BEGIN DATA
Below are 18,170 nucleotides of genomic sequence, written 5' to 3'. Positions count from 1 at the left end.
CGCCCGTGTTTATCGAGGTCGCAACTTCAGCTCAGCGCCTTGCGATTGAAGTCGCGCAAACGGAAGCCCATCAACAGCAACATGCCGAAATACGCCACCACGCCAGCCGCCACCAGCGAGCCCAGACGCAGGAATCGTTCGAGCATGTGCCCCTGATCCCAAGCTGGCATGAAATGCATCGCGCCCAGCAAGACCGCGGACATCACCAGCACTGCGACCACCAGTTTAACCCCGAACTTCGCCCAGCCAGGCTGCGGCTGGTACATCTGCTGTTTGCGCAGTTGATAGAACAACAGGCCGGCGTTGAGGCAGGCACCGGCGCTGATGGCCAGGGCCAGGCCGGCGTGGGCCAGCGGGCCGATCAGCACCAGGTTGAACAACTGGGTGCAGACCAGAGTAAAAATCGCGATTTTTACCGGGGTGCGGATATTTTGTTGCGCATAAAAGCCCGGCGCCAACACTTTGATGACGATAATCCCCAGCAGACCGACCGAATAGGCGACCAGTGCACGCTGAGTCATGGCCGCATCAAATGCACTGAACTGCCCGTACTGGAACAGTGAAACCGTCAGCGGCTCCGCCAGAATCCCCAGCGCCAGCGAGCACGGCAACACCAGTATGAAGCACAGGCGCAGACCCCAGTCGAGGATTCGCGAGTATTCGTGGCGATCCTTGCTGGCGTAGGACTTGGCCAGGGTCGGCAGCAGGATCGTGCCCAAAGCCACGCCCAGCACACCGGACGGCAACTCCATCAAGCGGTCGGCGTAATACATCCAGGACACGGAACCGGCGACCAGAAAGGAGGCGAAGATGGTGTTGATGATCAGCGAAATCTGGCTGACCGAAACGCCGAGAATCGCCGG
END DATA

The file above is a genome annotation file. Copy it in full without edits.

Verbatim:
Below are 18,170 nucleotides of genomic sequence, written 5' to 3'. Positions count from 1 at the left end.
CGCCCGTGTTTATCGAGGTCGCAACTTCAGCTCAGCGCCTTGCGATTGAAGTCGCGCAAACGGAAGCCCATCAACAGCAACATGCCGAAATACGCCACCACGCCAGCCGCCACCAGCGAGCCCAGACGCAGGAATCGTTCGAGCATGTGCCCCTGATCCCAAGCTGGCATGAAATGCATCGCGCCCAGCAAGACCGCGGACATCACCAGCACTGCGACCACCAGTTTAACCCCGAACTTCGCCCAGCCAGGCTGCGGCTGGTACATCTGCTGTTTGCGCAGTTGATAGAACAACAGGCCGGCGTTGAGGCAGGCACCGGCGCTGATGGCCAGGGCCAGGCCGGCGTGGGCCAGCGGGCCGATCAGCACCAGGTTGAACAACTGGGTGCAGACCAGAGTAAAAATCGCGATTTTTACCGGGGTGCGGATATTTTGTTGCGCATAAAAGCCCGGCGCCAACACTTTGATGACGATAATCCCCAGCAGACCGACCGAATAGGCGACCAGTGCACGCTGAGTCATGGCCGCATCAAATGCACTGAACTGCCCGTACTGGAACAGTGAAACCGTCAGCGGCTCCGCCAGAATCCCCAGCGCCAGCGAGCACGGCAACACCAGTATGAAGCACAGGCGCAGACCCCAGTCGAGGATTCGCGAGTATTCGTGGCGATCCTTGCTGGCGTAGGACTTGGCCAGGGTCGGCAGCAGGATCGTGCCCAAAGCCACGCCCAGCACACCGGACGGCAACTCCATCAAGCGGTCGGCGTAATACATCCAGGACACGGAACCGGCGACCAGAAAGGAGGCGAAGATGGTGTTGATGATCAGCGAAATCTGGCTGACCGAAACGCCGAGAATCGCCGG